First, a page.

Impressions of Leopard


in Geek stuff, Internet matters

When I upgraded by Mac to Tiger (Mac OS 10.4), I wrote a bit about it. Now, it is Leopard‘s (10.5) turn.

The big new features are Time Machine (backup utility) and Spaces (multiple desktops). There are also incremental improvements to lots of prior features: Dasboard, the Finder (Coverflow added), Mail, Preview, Quick Look, Safari, and Spotlight. Time Machine is a good idea and seems to work well. The graphics strike me as a bit overdone. A simpler interface would use fewer system resources and might well be easier to use. That said, making backups a lot easier is a very welcome move. Startlingly few people have even a single comprehensive backup of all their data, much less the kind of rolling, iterated backup Time Machine produces. It also manages to do so in a far quicker and less obtrusive way than free options like Carbon Copy Cloner. Spaces is too clumsy to be of any use on my iBook. The F1-F12 keys already have too many demands made of them by screen and volume controls, Expose, and Dashboard. As such, I only briefly enabled this feature before rejecting it as essentially unusable. The new firewall also seems more confusing and troublesome than the old one.

Is Leopard worth the $100? Some of the little improvements are certainly nice. I like the Stacks feature that has been added, as well as the way the wireless network icon in the menu bar now shows which networks require passwords. That said, the improvements are relatively minor. I would not run out to buy this upgrade again. That will situation will probably change when common pieces of software begin to require it and developers begin to make better use of the new under-the-hood features.

One of the best things about a new operating system release is that it gives you the chance to prune things down. With Tiger, I used the option that simply replaced the operating system, leaving applications and data intact. That worked brilliantly but couldn’t be done this time, since it was a complete operating system failure that provided the immediate impetus for the upgrade. Backing up data, erasing everything, and starting over has left the computer running noticeably quicker. That is especially welcome on a system that is getting on in years and having increasing difficulty running applications smoothly.

I have taken this opportunity to abandon some more Microsoft software. Previously, I used Entourage (the Mac version of Outlook) because it was compatible with all the emails from my old PC. On the PC, I chose it originally because it would sync easily with my Palm Pilot (which has spent about four years collecting dust in a box in Vancouver). Switching to Mail and iCal was pretty straightforward, since I decided not to transfer over my old emails and to simply synchronize iCal with my Google Calendar. I don’t really like the Mail interface very much, but it does integrate better into the OS than Entourage did, as well as using fewer system resources.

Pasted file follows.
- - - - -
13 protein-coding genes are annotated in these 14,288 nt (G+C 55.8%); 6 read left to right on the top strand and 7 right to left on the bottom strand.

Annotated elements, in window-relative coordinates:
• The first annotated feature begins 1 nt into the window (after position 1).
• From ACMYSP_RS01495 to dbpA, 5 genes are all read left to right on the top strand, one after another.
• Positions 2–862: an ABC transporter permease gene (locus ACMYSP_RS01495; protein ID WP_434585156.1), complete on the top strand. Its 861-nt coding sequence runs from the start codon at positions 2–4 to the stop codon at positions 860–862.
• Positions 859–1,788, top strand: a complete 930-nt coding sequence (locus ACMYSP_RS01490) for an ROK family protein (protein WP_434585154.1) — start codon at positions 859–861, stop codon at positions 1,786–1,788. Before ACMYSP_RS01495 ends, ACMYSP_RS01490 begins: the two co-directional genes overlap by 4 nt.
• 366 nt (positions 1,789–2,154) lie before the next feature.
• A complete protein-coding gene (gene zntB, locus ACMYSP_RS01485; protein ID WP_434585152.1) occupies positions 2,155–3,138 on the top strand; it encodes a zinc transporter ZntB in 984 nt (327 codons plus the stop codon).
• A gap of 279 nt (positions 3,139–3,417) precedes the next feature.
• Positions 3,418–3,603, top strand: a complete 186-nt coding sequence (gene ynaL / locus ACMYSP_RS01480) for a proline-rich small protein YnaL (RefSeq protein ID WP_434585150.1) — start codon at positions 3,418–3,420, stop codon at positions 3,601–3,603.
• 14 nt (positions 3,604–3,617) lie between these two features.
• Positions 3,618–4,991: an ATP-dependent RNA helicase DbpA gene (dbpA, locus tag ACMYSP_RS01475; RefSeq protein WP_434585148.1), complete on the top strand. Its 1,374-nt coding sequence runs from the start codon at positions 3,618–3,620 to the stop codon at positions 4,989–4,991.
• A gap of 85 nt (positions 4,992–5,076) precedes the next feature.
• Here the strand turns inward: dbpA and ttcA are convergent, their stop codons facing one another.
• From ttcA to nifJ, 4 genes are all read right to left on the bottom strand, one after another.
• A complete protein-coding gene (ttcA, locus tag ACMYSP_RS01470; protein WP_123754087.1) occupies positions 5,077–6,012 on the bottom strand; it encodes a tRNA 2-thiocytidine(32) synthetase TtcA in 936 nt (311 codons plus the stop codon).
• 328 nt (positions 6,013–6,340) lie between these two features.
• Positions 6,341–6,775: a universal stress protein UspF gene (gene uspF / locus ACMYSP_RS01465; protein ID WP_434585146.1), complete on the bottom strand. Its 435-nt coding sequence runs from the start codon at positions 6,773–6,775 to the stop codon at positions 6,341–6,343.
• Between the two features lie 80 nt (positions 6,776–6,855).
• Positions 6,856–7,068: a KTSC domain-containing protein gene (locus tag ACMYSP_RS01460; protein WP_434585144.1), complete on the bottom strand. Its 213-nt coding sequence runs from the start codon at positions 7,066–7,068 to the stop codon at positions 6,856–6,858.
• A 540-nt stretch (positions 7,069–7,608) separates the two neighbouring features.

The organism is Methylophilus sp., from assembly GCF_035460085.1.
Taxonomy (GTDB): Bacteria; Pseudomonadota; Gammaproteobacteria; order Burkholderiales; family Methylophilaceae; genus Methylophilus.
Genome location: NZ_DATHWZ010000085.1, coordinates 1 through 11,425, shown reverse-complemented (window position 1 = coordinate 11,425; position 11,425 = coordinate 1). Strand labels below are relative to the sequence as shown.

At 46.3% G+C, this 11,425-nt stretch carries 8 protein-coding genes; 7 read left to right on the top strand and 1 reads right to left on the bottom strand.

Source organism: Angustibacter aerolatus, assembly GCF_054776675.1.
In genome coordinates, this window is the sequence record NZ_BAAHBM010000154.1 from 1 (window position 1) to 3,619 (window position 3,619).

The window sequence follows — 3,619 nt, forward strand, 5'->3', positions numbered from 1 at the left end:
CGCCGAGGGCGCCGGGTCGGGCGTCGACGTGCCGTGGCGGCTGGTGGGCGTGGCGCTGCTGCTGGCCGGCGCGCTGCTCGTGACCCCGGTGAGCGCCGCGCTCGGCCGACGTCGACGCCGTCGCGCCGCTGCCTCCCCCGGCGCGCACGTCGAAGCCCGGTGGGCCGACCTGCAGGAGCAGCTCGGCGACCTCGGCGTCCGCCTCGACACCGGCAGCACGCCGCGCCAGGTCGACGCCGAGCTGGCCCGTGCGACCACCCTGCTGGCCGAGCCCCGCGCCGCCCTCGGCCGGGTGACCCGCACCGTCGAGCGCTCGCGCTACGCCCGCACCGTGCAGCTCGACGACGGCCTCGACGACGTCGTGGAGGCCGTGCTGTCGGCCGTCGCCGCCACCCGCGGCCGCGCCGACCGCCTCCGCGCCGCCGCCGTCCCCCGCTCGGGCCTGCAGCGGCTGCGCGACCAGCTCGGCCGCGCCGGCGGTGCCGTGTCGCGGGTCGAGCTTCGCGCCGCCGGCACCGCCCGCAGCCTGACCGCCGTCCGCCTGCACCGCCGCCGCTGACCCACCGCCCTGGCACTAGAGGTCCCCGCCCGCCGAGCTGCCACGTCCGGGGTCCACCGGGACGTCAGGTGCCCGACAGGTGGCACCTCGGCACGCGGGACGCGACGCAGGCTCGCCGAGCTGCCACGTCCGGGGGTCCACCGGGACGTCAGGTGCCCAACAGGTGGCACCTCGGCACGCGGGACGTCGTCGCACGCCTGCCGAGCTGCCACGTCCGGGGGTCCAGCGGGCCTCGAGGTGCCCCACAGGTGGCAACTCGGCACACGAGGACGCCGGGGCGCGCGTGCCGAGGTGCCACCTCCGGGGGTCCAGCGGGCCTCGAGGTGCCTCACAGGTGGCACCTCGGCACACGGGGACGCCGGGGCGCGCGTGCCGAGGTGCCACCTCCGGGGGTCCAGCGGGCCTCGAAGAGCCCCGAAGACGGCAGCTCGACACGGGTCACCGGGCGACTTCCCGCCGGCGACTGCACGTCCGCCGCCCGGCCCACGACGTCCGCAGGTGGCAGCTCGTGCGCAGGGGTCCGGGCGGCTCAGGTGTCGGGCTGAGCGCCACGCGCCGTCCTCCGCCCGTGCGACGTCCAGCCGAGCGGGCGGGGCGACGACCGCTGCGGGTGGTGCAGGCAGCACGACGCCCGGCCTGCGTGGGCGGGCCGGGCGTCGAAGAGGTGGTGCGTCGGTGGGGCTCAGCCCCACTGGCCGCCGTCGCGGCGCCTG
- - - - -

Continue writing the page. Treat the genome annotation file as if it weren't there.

All told, the Mac does feel as though it got a new lease on life. It will need to endure until I can justify redirecting sufficient funds from student loan repayment to buy a shiny MacBook.

{ 5 comments… read them below or add one }

Anon December 20, 2007 at 7:38 pm

our society’s unfettered embrace of mass consumerism

It will need to endure until I can justify redirecting sufficient funds from student loan repayment to buy a shiny MacBook.

Tristan December 20, 2007 at 7:57 pm

Macs are wonderful, but I’m intrigued by Asus’ new 7 inch flash drive 350$ laptop.

Even since laptops became popular, I’ve had the sense they are trying to do two things and suffer both in the compromise. They try to replace desktops (but are never as fast or as cheap), and they are very portable (but if you get a proper sized one, its not exactly easy to carry around, and one is always worried about it being smashed).

Having a 7 by 9 inch 2lb laptop which makes no claims to desktop capabilities swings the hammer towards the “portability” rather than “desktop competition” side of the compromise. This is reflected in the price also.

It certainly makes looking replacing one’s laptop with a desktop like a feasible option, because for only 350$ more, you can add the portability of a tiny laptop.

PS It’s shipped with Linux.

Anon December 20, 2007 at 11:50 pm

One nice thing about Apple OS upgrades is that you can upgrade an unlimited number of machines once you have the disc. Since only Apple makes hardware running Mac OS, they seem to worry a lot less about piracy.

Milan June 10, 2009 at 9:33 pm
Milan May 24, 2010 at 10:26 am

Over the past few months, my iMac became woefully slow and buggy. It was my hope that upgrading to Snow Leopard might unclutter it a bit. Thankfully, it has done exactly that.

Because the Snow Leopard installer wouldn’t recognize my hard drive as a valid installation target, I had to back everything up using Time Machine (and a few DVDs for really critical files) and then do a low-level format on the drive.

So as to still have iPhoto, I then used the system recover feature on the Mac OS boot disc to copy all my data back from the external drive. The Snow Leopard installer was then happy to run.

Everything is working better and more smoothly. Programs load faster, even websites, and the system feels zippy and stable.

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